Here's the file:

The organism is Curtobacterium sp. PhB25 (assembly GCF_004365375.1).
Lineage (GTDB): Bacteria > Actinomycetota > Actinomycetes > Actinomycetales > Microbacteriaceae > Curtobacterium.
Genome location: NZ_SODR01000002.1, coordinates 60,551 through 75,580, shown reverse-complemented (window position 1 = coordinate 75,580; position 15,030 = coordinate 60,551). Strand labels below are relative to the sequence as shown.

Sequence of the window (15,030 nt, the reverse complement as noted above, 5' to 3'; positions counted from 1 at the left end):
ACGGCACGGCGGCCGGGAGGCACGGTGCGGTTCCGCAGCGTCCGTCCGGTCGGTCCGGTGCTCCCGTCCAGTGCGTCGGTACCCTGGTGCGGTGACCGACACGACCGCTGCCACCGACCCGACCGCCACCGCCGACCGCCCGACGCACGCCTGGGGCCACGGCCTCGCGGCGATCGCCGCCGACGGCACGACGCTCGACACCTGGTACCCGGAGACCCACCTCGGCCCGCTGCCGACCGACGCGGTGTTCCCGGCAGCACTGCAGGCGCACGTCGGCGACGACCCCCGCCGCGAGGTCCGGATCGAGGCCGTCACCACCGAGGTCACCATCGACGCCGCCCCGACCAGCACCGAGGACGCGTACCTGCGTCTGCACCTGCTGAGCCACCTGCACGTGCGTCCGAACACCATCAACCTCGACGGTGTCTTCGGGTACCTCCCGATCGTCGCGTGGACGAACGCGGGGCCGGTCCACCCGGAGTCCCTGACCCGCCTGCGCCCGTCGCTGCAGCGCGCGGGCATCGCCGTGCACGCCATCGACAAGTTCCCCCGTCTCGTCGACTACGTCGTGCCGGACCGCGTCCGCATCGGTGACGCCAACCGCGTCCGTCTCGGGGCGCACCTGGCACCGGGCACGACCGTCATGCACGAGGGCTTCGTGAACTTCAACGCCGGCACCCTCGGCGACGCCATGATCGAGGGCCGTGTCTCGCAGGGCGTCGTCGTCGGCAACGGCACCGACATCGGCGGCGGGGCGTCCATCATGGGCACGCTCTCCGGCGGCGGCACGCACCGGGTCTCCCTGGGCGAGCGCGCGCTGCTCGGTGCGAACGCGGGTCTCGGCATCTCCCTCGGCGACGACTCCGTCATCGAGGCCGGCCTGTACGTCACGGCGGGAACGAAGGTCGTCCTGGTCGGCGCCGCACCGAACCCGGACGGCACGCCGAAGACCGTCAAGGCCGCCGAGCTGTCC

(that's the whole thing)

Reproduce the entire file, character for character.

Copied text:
The organism is Curtobacterium sp. PhB25 (assembly GCF_004365375.1).
Lineage (GTDB): Bacteria > Actinomycetota > Actinomycetes > Actinomycetales > Microbacteriaceae > Curtobacterium.
Genome location: NZ_SODR01000002.1, coordinates 60,551 through 75,580, shown reverse-complemented (window position 1 = coordinate 75,580; position 15,030 = coordinate 60,551). Strand labels below are relative to the sequence as shown.

Sequence of the window (15,030 nt, the reverse complement as noted above, 5' to 3'; positions counted from 1 at the left end):
ACGGCACGGCGGCCGGGAGGCACGGTGCGGTTCCGCAGCGTCCGTCCGGTCGGTCCGGTGCTCCCGTCCAGTGCGTCGGTACCCTGGTGCGGTGACCGACACGACCGCTGCCACCGACCCGACCGCCACCGCCGACCGCCCGACGCACGCCTGGGGCCACGGCCTCGCGGCGATCGCCGCCGACGGCACGACGCTCGACACCTGGTACCCGGAGACCCACCTCGGCCCGCTGCCGACCGACGCGGTGTTCCCGGCAGCACTGCAGGCGCACGTCGGCGACGACCCCCGCCGCGAGGTCCGGATCGAGGCCGTCACCACCGAGGTCACCATCGACGCCGCCCCGACCAGCACCGAGGACGCGTACCTGCGTCTGCACCTGCTGAGCCACCTGCACGTGCGTCCGAACACCATCAACCTCGACGGTGTCTTCGGGTACCTCCCGATCGTCGCGTGGACGAACGCGGGGCCGGTCCACCCGGAGTCCCTGACCCGCCTGCGCCCGTCGCTGCAGCGCGCGGGCATCGCCGTGCACGCCATCGACAAGTTCCCCCGTCTCGTCGACTACGTCGTGCCGGACCGCGTCCGCATCGGTGACGCCAACCGCGTCCGTCTCGGGGCGCACCTGGCACCGGGCACGACCGTCATGCACGAGGGCTTCGTGAACTTCAACGCCGGCACCCTCGGCGACGCCATGATCGAGGGCCGTGTCTCGCAGGGCGTCGTCGTCGGCAACGGCACCGACATCGGCGGCGGGGCGTCCATCATGGGCACGCTCTCCGGCGGCGGCACGCACCGGGTCTCCCTGGGCGAGCGCGCGCTGCTCGGTGCGAACGCGGGTCTCGGCATCTCCCTCGGCGACGACTCCGTCATCGAGGCCGGCCTGTACGTCACGGCGGGAACGAAGGTCGTCCTGGTCGGCGCCGCACCGAACCCGGACGGCACGCCGAAGACCGTCAAGGCCGCCGAGCTGTCC